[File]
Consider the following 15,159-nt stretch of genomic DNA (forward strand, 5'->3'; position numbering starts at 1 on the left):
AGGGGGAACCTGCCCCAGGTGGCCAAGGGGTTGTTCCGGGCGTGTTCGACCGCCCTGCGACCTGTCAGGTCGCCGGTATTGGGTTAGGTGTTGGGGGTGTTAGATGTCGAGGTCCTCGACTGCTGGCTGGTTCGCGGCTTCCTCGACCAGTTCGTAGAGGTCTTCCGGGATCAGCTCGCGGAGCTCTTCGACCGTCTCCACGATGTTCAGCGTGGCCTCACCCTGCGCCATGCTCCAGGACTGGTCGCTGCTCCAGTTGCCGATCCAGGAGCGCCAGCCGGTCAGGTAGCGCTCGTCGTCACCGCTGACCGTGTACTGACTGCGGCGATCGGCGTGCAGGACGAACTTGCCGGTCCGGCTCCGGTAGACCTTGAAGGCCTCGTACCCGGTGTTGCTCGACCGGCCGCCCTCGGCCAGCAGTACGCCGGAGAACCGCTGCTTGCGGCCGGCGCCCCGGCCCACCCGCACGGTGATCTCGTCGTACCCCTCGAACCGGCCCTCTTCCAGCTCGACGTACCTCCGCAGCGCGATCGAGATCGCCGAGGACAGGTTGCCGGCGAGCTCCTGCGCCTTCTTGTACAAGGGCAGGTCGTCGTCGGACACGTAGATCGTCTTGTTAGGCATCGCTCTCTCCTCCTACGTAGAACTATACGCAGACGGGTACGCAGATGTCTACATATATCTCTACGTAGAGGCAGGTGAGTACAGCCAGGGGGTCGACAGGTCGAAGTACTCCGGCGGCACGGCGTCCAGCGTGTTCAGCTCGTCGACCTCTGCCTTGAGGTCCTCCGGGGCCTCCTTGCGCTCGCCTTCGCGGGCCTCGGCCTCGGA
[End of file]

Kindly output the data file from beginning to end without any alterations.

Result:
Consider the following 15,159-nt stretch of genomic DNA (forward strand, 5'->3'; position numbering starts at 1 on the left):
AGGGGGAACCTGCCCCAGGTGGCCAAGGGGTTGTTCCGGGCGTGTTCGACCGCCCTGCGACCTGTCAGGTCGCCGGTATTGGGTTAGGTGTTGGGGGTGTTAGATGTCGAGGTCCTCGACTGCTGGCTGGTTCGCGGCTTCCTCGACCAGTTCGTAGAGGTCTTCCGGGATCAGCTCGCGGAGCTCTTCGACCGTCTCCACGATGTTCAGCGTGGCCTCACCCTGCGCCATGCTCCAGGACTGGTCGCTGCTCCAGTTGCCGATCCAGGAGCGCCAGCCGGTCAGGTAGCGCTCGTCGTCACCGCTGACCGTGTACTGACTGCGGCGATCGGCGTGCAGGACGAACTTGCCGGTCCGGCTCCGGTAGACCTTGAAGGCCTCGTACCCGGTGTTGCTCGACCGGCCGCCCTCGGCCAGCAGTACGCCGGAGAACCGCTGCTTGCGGCCGGCGCCCCGGCCCACCCGCACGGTGATCTCGTCGTACCCCTCGAACCGGCCCTCTTCCAGCTCGACGTACCTCCGCAGCGCGATCGAGATCGCCGAGGACAGGTTGCCGGCGAGCTCCTGCGCCTTCTTGTACAAGGGCAGGTCGTCGTCGGACACGTAGATCGTCTTGTTAGGCATCGCTCTCTCCTCCTACGTAGAACTATACGCAGACGGGTACGCAGATGTCTACATATATCTCTACGTAGAGGCAGGTGAGTACAGCCAGGGGGTCGACAGGTCGAAGTACTCCGGCGGCACGGCGTCCAGCGTGTTCAGCTCGTCGACCTCTGCCTTGAGGTCCTCCGGGGCCTCCTTGCGCTCGCCTTCGCGGGCCTCGGCCTCGGA